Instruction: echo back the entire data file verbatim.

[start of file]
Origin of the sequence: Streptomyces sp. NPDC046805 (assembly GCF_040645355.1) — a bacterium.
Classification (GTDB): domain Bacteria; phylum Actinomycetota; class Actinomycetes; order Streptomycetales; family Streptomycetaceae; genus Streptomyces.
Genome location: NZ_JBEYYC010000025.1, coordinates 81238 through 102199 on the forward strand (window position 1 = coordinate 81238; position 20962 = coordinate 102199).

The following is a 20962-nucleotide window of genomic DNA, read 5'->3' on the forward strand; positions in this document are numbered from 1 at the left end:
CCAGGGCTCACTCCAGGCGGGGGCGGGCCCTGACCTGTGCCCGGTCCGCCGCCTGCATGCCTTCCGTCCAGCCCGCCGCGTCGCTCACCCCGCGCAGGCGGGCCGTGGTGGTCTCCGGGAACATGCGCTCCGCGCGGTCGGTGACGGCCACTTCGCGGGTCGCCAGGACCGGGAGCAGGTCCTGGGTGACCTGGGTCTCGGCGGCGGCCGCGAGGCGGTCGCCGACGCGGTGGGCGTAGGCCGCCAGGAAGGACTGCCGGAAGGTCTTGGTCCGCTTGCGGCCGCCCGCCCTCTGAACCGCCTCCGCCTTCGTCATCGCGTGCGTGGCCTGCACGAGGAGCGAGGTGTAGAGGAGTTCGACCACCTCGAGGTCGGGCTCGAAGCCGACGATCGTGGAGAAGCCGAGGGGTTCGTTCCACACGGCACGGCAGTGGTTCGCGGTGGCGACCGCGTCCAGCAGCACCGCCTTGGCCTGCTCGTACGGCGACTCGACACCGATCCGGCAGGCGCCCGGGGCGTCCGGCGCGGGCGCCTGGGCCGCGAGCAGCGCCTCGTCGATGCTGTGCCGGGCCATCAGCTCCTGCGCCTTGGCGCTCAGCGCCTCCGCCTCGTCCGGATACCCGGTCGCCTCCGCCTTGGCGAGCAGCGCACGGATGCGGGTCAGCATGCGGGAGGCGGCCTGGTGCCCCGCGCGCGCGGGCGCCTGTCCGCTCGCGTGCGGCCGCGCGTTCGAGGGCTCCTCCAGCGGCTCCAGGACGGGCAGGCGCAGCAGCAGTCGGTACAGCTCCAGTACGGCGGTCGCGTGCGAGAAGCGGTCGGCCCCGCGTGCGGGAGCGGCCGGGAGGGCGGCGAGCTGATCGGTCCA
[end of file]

Origin of the sequence: Streptomyces sp. NPDC046805 (assembly GCF_040645355.1) — a bacterium.
Classification (GTDB): domain Bacteria; phylum Actinomycetota; class Actinomycetes; order Streptomycetales; family Streptomycetaceae; genus Streptomyces.
Genome location: NZ_JBEYYC010000025.1, coordinates 81238 through 102199 on the forward strand (window position 1 = coordinate 81238; position 20962 = coordinate 102199).

The following is a 20962-nucleotide window of genomic DNA, read 5'->3' on the forward strand; positions in this document are numbered from 1 at the left end:
CCAGGGCTCACTCCAGGCGGGGGCGGGCCCTGACCTGTGCCCGGTCCGCCGCCTGCATGCCTTCCGTCCAGCCCGCCGCGTCGCTCACCCCGCGCAGGCGGGCCGTGGTGGTCTCCGGGAACATGCGCTCCGCGCGGTCGGTGACGGCCACTTCGCGGGTCGCCAGGACCGGGAGCAGGTCCTGGGTGACCTGGGTCTCGGCGGCGGCCGCGAGGCGGTCGCCGACGCGGTGGGCGTAGGCCGCCAGGAAGGACTGCCGGAAGGTCTTGGTCCGCTTGCGGCCGCCCGCCCTCTGAACCGCCTCCGCCTTCGTCATCGCGTGCGTGGCCTGCACGAGGAGCGAGGTGTAGAGGAGTTCGACCACCTCGAGGTCGGGCTCGAAGCCGACGATCGTGGAGAAGCCGAGGGGTTCGTTCCACACGGCACGGCAGTGGTTCGCGGTGGCGACCGCGTCCAGCAGCACCGCCTTGGCCTGCTCGTACGGCGACTCGACACCGATCCGGCAGGCGCCCGGGGCGTCCGGCGCGGGCGCCTGGGCCGCGAGCAGCGCCTCGTCGATGCTGTGCCGGGCCATCAGCTCCTGCGCCTTGGCGCTCAGCGCCTCCGCCTCGTCCGGATACCCGGTCGCCTCCGCCTTGGCGAGCAGCGCACGGATGCGGGTCAGCATGCGGGAGGCGGCCTGGTGCCCCGCGCGCGCGGGCGCCTGTCCGCTCGCGTGCGGCCGCGCGTTCGAGGGCTCCTCCAGCGGCTCCAGGACGGGCAGGCGCAGCAGCAGTCGGTACAGCTCCAGTACGGCGGTCGCGTGCGAGAAGCGGTCGGCCCCGCGTGCGGGAGCGGCCGGGAGGGCGGCGAGCTGATCGGTCCA